What is a GRIB File?

Use of numerical weather model forecasts by individual mariners is an ubiquitous component of modern marine weather. Almost any navigation program these days connected to a wireless source on land or at sea can press a button to generate the latest wind, waves, and currents forecast across the chart with forecasts extending out a week or more.

The data come to us in a digitized format called GRIB, standing for gridded binary. It is a vector product, meaning it is all numbers and symbols, but when rendered in an appropriate software program (“GRIB viewer app”) it can appear as a graphic map of the isobars, wind vectors, rain distribution, and other parameters, laid out on a Lat-Lon grid. 

The GRIB standard was developed by the World Meteorological Organization (WMO) specifically as a way to transfer weather data in an efficient, standardized manner amongst meteorologists and mariners. The grid is a Lat-Lon lattice of points, with digital values (binary data) presented only at those specific points. The distance between points on the grid is the resolution of the file. This can vary from as large as 1º (60 nmi)  intervals to as small as 1.3 km (0.7 nmi), which is about the finest step size available outside of the laboratory.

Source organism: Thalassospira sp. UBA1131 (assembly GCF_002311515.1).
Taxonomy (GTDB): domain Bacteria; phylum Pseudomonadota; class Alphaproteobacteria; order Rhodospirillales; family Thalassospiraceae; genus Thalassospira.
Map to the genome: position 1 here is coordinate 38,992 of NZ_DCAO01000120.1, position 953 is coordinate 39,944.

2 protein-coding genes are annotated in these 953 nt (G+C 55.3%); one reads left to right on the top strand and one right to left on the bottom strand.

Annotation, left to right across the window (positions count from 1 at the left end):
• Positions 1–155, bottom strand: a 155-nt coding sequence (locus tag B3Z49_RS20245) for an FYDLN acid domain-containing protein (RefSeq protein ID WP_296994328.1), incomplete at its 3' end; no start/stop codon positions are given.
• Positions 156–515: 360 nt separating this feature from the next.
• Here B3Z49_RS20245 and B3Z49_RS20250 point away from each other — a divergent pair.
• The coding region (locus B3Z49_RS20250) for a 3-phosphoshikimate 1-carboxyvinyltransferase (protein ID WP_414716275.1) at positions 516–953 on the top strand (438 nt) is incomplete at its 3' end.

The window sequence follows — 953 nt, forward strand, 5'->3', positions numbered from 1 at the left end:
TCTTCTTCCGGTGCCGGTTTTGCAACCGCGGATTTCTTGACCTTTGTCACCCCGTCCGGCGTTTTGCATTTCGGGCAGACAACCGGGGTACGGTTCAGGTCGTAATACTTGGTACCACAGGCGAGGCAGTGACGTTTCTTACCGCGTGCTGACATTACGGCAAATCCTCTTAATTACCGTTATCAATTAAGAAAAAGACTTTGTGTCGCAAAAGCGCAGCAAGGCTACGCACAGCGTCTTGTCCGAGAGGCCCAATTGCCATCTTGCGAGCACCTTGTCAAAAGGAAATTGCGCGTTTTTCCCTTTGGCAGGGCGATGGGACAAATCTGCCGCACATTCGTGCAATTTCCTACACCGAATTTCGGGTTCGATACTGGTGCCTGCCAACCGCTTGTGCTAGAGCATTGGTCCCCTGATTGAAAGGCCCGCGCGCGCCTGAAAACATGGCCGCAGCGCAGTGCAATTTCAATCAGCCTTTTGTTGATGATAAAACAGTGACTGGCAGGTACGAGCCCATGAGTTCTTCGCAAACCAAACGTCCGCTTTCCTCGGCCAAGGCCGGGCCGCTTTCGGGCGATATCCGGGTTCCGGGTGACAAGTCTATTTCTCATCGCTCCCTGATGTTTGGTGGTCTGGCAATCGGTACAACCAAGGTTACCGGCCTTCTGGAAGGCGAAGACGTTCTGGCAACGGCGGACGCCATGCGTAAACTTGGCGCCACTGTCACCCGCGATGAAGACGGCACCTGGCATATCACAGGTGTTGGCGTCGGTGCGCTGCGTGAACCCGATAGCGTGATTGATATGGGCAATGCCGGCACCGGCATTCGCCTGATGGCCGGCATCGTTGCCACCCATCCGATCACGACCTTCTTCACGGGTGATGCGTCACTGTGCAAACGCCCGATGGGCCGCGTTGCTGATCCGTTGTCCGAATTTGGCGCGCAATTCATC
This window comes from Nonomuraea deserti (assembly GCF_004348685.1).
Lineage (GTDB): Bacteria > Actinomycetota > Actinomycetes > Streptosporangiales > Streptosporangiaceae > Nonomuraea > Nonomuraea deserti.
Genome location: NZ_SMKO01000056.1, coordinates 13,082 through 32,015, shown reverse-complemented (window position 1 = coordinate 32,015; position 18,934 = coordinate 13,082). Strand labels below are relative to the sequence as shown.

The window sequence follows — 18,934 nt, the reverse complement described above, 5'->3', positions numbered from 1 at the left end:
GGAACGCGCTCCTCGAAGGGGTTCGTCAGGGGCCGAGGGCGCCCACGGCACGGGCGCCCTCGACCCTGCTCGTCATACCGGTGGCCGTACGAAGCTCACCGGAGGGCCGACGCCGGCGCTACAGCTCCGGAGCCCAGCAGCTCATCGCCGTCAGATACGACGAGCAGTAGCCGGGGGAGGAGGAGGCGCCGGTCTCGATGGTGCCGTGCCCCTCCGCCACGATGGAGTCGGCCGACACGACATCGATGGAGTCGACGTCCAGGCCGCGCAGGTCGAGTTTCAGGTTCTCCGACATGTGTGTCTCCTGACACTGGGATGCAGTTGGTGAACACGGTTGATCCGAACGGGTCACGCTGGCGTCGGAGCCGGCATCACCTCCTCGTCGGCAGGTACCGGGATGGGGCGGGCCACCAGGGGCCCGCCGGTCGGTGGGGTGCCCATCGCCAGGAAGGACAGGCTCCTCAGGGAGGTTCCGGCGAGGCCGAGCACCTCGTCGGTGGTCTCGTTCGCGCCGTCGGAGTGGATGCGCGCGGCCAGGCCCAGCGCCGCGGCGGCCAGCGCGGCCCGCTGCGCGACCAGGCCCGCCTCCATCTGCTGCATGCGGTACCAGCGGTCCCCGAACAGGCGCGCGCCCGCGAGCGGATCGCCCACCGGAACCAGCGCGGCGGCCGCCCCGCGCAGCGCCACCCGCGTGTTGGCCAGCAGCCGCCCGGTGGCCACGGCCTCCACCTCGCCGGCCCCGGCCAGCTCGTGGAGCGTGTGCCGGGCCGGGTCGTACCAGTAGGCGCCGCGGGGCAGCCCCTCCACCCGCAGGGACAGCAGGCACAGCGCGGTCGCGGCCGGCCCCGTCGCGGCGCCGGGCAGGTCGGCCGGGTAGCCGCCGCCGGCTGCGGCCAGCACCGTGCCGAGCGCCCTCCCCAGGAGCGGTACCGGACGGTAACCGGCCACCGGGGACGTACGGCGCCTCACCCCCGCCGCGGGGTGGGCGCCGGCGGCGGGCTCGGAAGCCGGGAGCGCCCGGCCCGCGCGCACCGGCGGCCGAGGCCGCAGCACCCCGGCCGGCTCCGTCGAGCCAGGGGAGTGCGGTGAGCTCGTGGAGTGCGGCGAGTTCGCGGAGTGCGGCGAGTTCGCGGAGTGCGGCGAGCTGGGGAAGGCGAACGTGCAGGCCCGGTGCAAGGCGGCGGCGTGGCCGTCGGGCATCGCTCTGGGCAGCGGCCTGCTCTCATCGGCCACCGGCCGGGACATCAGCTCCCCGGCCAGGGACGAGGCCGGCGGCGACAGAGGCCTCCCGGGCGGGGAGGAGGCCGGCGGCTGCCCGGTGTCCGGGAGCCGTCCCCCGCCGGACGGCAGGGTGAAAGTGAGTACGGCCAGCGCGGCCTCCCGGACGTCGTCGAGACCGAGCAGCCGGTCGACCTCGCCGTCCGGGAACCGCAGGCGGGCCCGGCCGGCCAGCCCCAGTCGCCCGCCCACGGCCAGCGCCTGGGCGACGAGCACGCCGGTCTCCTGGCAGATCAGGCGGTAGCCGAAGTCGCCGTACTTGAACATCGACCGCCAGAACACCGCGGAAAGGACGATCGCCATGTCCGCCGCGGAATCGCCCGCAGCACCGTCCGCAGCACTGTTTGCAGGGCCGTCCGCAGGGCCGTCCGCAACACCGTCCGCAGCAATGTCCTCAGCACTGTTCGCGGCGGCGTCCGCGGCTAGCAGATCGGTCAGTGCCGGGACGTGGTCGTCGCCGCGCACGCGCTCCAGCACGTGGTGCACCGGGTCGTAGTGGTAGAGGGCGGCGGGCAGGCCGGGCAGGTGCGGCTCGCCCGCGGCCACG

A GRIB weather map at 0.5º resolution over a 10º x 10º area including wind and pressure will be about 50 kb in size. File size increases very roughly proportional to the number of parameters, but increases as the square of the resolution and area covered.

Several apps let the viewer request the latest grib forecast from a specific model from within the app, and these generally estimate the file size as you define what you wish to request.

Terminology: We often hear or say something like, “Have you downloaded the Grib?,” or “What does the Grib tell us,” and so on. Usually this is not ambiguous, but we should keep in mind that “Grib” is not a thing; it is a format.  It is like saying “What does the PDF tell us? The term Grib alone does not tell us at all what we are looking at. This could be a wind forecast from the GFS model or a wave forecast from the WW3 model. Use of the word Grib in such discussions requires a very clear understanding of the context.

The following links contain information related to use of GRIB files

Continue reading the full post on David Burch Navigation Blog.